The CARB ACF regulation created state pollution standards for heavy-duty trucks that are much stricter than those established in the federal Clean Air Act.
Coaching Corner: Handling Your Drivers’ Inattention
By Mike Hitchcock, Senior Safety Advisor
In reviewing hundreds of videos every day, ICSA’s safety consultants are seeing an increase in distracted/inattentive driving. In many, they see the driver talking on the phone, having the radio blaring, while going too fast for conditions. These distractions keep drivers from processing data fast enough to identify and react to sudden changes.
Despite all the safety features and equipment in newer trucks, crashes and fatalities continue to rise. From 2009 to 2019, truck crash fatalities rose by 48%. As an industry, we must do better. Your safety consulting team at ICSA is here to help you improve highway safety and reduce the chances of being in a serious crash.
How do we do this? First, we respect professional drivers and acknowledge their skills. Secondly, we give you tips to create an open communication relationship with them that incorporates mutual trust and respect. Every experienced driver will tell you that once they learn the skills of operating their equipment, the next challenge is avoiding complacency. How can we help them?
Example: You just got a video of your driver (or yourself) running a stop sign. You think to yourself “Well it [a crash] hasn’t happened before. He is a safe driver. No need to worry about it.” Is that really the professional way to handle the safety violation or are WE being complacent?
Following up on inattention events is critically important and is the real solution to reducing crashes. We have to identify and understand the cause before we can find a solution. We must view it as much more serious than just running a stop sign. It is actually a crash that didn’t happen and a serious miscue by an otherwise professional driver. Identify the “why” and help the driver understand what to do next time.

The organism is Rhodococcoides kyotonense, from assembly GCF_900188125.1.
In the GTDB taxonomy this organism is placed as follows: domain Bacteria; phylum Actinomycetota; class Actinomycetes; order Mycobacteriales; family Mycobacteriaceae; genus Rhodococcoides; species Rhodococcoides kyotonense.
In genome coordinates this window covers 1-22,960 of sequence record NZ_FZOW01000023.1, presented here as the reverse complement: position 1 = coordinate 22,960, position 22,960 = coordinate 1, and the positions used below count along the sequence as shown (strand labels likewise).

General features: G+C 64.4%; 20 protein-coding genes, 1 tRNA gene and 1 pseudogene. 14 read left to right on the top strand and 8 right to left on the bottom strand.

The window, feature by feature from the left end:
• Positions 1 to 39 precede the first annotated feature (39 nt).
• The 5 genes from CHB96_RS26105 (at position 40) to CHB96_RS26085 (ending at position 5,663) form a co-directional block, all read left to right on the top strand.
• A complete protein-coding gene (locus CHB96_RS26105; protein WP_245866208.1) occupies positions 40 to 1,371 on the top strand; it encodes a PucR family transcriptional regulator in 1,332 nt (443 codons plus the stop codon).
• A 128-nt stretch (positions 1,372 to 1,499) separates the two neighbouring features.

- Discuss what really happened.
- Work to identify the cause. Ask why this happened 3 or 4 times and dig down to the root cause.
- Identify the expectation and a solution. What is the smart thing to do next time this situation arises?
- Commit to using this knowledge to eliminate a reoccurrence in the future.
If you aren’t able to convince yourself that the risk is eliminated, don’t settle. Reach out and consult with your safety consultant. We are always available to help you. Our consultants are well-trained in ways to help you coach your drivers into better safety behavior. We love talking to members about strategies that help drivers improve while maintaining respect and professionalism.
The Federal Motor Carrier Safety Administration (FMCSA) announced in May 2022 that the agency would pursue a speed limiter requirement on heavy trucks and buses.
During the COVID-19 pandemic, some state driver licensing offices were closed and state licensing employees absent. To allow licensing to continue during the pandemic, the Federal Motor Carrier Safety Administration (FMCSA) issued several waivers for continued testing and skill evaluation of applicants for commercial driver’s licenses (CDLs).